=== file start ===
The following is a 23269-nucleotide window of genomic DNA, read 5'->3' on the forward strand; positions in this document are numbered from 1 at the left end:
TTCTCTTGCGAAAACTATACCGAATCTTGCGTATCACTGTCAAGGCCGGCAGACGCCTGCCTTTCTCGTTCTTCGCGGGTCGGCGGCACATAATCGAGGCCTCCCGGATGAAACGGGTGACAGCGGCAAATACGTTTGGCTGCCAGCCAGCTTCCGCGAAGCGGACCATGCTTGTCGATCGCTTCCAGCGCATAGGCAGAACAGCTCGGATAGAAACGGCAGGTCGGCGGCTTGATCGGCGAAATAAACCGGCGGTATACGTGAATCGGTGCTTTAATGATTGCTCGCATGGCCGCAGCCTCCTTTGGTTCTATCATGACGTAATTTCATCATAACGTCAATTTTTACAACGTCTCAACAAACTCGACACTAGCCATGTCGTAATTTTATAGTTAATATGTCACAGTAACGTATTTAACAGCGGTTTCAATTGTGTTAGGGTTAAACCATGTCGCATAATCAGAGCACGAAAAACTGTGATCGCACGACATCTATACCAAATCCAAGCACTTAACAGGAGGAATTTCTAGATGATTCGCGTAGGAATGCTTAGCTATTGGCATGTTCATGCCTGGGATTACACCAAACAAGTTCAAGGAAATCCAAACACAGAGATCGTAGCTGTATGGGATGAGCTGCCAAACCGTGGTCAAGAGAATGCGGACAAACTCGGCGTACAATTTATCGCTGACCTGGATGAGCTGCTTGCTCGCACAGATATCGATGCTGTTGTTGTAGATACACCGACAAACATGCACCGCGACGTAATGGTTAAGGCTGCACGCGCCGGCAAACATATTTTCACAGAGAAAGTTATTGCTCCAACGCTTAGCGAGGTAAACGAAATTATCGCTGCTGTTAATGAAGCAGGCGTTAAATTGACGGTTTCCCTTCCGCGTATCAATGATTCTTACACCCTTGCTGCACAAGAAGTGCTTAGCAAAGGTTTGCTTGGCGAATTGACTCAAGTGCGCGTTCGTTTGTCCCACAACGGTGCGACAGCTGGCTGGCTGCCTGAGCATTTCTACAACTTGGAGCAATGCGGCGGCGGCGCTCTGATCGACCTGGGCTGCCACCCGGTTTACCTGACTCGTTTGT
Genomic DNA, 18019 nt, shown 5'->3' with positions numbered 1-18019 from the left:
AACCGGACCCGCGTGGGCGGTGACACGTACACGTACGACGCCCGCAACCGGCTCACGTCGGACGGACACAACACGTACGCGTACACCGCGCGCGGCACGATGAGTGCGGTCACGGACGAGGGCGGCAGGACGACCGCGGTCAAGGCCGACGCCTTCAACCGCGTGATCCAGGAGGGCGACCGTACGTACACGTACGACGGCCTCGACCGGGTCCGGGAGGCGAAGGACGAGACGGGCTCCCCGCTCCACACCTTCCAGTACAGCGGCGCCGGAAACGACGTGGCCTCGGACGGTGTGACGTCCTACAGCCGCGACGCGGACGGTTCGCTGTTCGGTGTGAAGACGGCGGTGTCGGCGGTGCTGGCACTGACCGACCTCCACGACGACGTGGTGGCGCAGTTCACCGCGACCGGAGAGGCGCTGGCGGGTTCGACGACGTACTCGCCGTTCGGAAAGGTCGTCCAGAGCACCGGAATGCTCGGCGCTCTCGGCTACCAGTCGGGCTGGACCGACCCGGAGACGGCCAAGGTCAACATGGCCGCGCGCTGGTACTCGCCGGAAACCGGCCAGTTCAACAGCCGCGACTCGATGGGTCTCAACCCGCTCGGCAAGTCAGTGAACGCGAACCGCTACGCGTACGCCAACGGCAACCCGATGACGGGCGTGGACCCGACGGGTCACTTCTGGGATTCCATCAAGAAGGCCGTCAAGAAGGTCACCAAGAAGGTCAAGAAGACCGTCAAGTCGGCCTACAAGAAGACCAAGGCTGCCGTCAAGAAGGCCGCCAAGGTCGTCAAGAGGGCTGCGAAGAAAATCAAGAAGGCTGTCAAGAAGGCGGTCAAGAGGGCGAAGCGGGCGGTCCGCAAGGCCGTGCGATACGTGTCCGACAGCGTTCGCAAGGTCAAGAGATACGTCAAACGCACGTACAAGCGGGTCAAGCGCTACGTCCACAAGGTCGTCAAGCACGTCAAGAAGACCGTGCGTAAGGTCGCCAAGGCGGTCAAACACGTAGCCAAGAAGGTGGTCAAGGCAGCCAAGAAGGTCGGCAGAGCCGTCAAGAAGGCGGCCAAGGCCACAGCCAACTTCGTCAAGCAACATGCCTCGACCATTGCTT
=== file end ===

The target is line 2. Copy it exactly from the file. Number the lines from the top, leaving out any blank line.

TTCTCTTGCGAAAACTATACCGAATCTTGCGTATCACTGTCAAGGCCGGCAGACGCCTGCCTTTCTCGTTCTTCGCGGGTCGGCGGCACATAATCGAGGCCTCCCGGATGAAACGGGTGACAGCGGCAAATACGTTTGGCTGCCAGCCAGCTTCCGCGAAGCGGACCATGCTTGTCGATCGCTTCCAGCGCATAGGCAGAACAGCTCGGATAGAAACGGCAGGTCGGCGGCTTGATCGGCGAAATAAACCGGCGGTATACGTGAATCGGTGCTTTAATGATTGCTCGCATGGCCGCAGCCTCCTTTGGTTCTATCATGACGTAATTTCATCATAACGTCAATTTTTACAACGTCTCAACAAACTCGACACTAGCCATGTCGTAATTTTATAGTTAATATGTCACAGTAACGTATTTAACAGCGGTTTCAATTGTGTTAGGGTTAAACCATGTCGCATAATCAGAGCACGAAAAACTGTGATCGCACGACATCTATACCAAATCCAAGCACTTAACAGGAGGAATTTCTAGATGATTCGCGTAGGAATGCTTAGCTATTGGCATGTTCATGCCTGGGATTACACCAAACAAGTTCAAGGAAATCCAAACACAGAGATCGTAGCTGTATGGGATGAGCTGCCAAACCGTGGTCAAGAGAATGCGGACAAACTCGGCGTACAATTTATCGCTGACCTGGATGAGCTGCTTGCTCGCACAGATATCGATGCTGTTGTTGTAGATACACCGACAAACATGCACCGCGACGTAATGGTTAAGGCTGCACGCGCCGGCAAACATATTTTCACAGAGAAAGTTATTGCTCCAACGCTTAGCGAGGTAAACGAAATTATCGCTGCTGTTAATGAAGCAGGCGTTAAATTGACGGTTTCCCTTCCGCGTATCAATGATTCTTACACCCTTGCTGCACAAGAAGTGCTTAGCAAAGGTTTGCTTGGCGAATTGACTCAAGTGCGCGTTCGTTTGTCCCACAACGGTGCGACAGCTGGCTGGCTGCCTGAGCATTTCTACAACTTGGAGCAATGCGGCGGCGGCGCTCTGATCGACCTGGGCTGCCACCCGGTTTACCTGACTCGTTTGT